MAJOR OR CLINICALLY RELEVANT NON-MAJOR HEMORRHAGIC EVENTS IN A LARGE POPULATION OF PATIENTS WITH POLYCYTHEMIA VERA OR ESSENTIAL THROMBOCYTHEMIA: LOCALIZATION, CONSEQUENCES AND DRUG USE
Author(s): ,
Christophe Nicol
Affiliations:
CHU Brest,Brest,France
,
Brigitte Pan-Petesch
Affiliations:
CHU Brest,Brest,France
,
Claudie Leostic
Affiliations:
EFS Bretagne,Brest,France
,
Gaelle Guillerm
Affiliations:
CHU Brest,Brest,France
,
Laura Herbreteau
Affiliations:
CHU Brest,Brest,France
,
Karine Lacut
Affiliations:
CHU Brest,Brest,France
,
Eric Lippert
Affiliations:
CHU Brest,Brest,France
Jean-Christophe Ianotto
Affiliations:
CHU Brest,Brest,France
EHA Library. Nicol C. Jun 14, 2019; 266479; PF680
Christophe Nicol
Christophe Nicol
Contributions
Abstract

Abstract: PF680

Type: Poster Presentation

Presentation during EHA24: On Friday, June 14, 2019 from 17:30 - 19:00

Location: Poster area

Background

Polycythemia Vera (PV) and Essential Thrombocythemia (ET), the most common Philadelphia-negative Myeloproliferative Neoplasms (MPN) are well known to increase thrombotic risk but are also at higher risk of hemorrhagic complications than the general population, mainly in patients with platelet counts > 1500 G/L, justifying a cytoreductive treatment.

Aims

Description of localization, consequences and drug use for major bleeding and clinically relevant non-major bleeding (CRNMB) in a large cohort of patients with PV or ET.

Methods

All hemorrhagic events were recorded in a large monocentric cohort (NCT02897297) of patients with PV or ET. Patients were censored at the time of leukemic transformation, but events occurring after evolution to myelofibrosis were collected. Only events classified as “major” or “clinically relevant” according to International Society on Thrombosis and Hemostasis definitions were considered.

Results

98 patients out of 867 (11.3%) experienced 132 bleeding episodes, 116 (88.6%) of which occurred during the PV or ET phase, whereas 16 (11.4%) occurred when patients had evolved into MF. The median follow-up was 8.3 years (incidence of 1.85 /100 patient-year) and the median time from diagnosis to first hemorrhage was 5.8 years. Most hemorrhagic events were classified as major (68/132 episodes, 51.5%, 0.95 /100 patient-year). Spontaneous bleeding events were the most frequent (67.4%), whereas 17.4% were considered iatrogenic and 15.2% traumatic. The most frequent localizations were gastro-intestinal tract (25.8%), hematoma (18.9%) and central nervous system (14.4%). 112 episodes (84.8%) led to either initiation or prolongation of hospitalization with a median duration of 6 days. 44 hemorrhagic events (33.3%) required a red blood cell (RBC) transfusion (mean number of RBC transfusions: 2.89), mostly for gastro-intestinal localization (43%). 45 deaths were recorded in the bleeding cohort, 17 of which were attributed to bleeding events (37.8%) particularly the central nervous system (12/17, 71%). 9 out of these 17 lethal bleeding episodes (53%) were considered spontaneous. At the time of events, 56.7% of patients received anti-platelets (56.1% as single and 1.5% as double therapy), 24.3% anticoagulations (with vitamin K antagonist: 13.6%, direct oral anticoagulants: 6.8%, others: 3.9%), 9% a combination of both, 7.6% no antithrombotic drug and 1.5% had unknown treatment. Regarding cytoreduction: 37.9% received hydroxycarbamide, 13.6% anagrelide, 12.1% pipobroman, 7.6% interferon alpha, 3.8% ruxolitinib, 3.9% combinations of cytoreductive. 18.9% had no cytoreduction, and 2.3% had unknown treatment. At the time of events, 25,8% of the patients were in complete hematological response. Platelet counts were inferior to 100.000/mm3 in only 13 cases (9.9%), and superior to 1000 Giga/L in only 7 cases (5.3%). Risk factors for bleeding are currently under investigations.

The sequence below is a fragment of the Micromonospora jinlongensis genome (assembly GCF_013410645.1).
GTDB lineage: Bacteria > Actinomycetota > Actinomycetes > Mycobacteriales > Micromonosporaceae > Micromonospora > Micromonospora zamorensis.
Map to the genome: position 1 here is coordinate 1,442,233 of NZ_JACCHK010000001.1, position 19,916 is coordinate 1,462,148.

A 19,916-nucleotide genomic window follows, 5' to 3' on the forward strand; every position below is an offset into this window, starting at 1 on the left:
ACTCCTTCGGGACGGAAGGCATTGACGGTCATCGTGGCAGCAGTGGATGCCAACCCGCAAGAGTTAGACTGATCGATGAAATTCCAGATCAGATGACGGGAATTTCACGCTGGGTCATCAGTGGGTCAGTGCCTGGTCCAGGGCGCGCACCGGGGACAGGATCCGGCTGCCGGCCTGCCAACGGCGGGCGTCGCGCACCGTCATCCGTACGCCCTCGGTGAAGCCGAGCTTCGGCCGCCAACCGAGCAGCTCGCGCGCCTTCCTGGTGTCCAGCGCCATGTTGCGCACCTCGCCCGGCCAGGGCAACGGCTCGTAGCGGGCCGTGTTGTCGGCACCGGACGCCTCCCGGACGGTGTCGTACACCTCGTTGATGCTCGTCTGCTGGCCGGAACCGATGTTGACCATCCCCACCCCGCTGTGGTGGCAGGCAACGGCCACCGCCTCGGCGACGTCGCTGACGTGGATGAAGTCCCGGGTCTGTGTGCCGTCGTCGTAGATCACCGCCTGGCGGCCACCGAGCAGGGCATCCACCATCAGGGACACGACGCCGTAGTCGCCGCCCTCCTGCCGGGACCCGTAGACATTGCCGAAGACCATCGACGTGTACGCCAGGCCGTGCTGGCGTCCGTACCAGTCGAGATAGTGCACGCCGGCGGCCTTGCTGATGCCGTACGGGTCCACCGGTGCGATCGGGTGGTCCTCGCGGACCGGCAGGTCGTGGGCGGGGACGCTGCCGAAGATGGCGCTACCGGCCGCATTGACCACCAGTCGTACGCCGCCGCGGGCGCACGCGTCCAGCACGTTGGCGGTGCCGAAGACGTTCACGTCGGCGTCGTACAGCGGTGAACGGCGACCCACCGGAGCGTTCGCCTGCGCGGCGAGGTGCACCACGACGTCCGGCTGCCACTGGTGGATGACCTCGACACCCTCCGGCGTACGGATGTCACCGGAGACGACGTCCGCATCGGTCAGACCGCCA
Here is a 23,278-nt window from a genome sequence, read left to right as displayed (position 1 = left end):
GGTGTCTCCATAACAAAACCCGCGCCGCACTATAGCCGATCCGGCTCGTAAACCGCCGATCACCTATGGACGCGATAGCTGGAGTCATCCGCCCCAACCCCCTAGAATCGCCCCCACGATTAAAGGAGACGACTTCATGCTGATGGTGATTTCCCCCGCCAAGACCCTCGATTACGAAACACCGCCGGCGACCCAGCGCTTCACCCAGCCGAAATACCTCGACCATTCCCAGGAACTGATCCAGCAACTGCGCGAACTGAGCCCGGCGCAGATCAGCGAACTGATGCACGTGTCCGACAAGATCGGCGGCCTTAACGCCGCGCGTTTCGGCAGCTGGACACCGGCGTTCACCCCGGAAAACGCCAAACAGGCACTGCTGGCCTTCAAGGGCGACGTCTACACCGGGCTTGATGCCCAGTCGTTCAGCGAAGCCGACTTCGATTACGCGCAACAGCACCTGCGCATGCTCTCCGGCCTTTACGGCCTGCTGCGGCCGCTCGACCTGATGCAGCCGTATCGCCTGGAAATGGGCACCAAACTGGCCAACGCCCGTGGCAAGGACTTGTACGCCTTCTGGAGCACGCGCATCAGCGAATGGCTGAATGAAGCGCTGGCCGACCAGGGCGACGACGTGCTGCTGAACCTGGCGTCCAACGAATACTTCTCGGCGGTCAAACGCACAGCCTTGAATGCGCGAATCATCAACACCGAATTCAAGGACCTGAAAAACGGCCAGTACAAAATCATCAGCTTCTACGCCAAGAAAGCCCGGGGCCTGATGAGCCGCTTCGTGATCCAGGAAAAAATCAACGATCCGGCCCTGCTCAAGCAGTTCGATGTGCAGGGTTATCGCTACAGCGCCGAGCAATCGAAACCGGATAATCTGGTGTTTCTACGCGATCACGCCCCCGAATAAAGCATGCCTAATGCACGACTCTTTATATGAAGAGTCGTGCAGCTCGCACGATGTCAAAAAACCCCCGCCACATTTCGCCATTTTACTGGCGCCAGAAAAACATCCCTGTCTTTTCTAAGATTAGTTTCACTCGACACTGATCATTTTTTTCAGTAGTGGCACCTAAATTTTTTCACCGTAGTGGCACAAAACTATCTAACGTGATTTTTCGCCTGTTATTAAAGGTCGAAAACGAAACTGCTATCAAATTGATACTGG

Conclusion

We showed that clinically significant bleeding complications, although rarer than thrombosis, still affect 11.3% of patients with PV or ET, amounting to an incidence of 1.85/100 patient-year. They are lethal in 12.9% of cases. Bleeding events occurred both during the chronic and fibrotic phases of MPN, including in patients with normal platelet counts. Particular localizations seemed problematic such as gastro-intestinal (high transfusion rates) and CNS (high rate of death). Risk factors for bleeding events are under study and should help guiding antithrombotic management.

Session topic: 16. Myeloproliferative neoplasms - Clinical

Keyword(s): Essential Thrombocytemia, Hemorrhage, Myeloproliferative disorder, Polycythemia vera

By continuing to browse or by clicking “Accept Terms & all Cookies”, you agree to the storing of third-party cookies on your device to enhance your user experience and agree to the user terms and conditions of this learning management system (LMS).

Cookie Settings
Accept Terms & all Cookies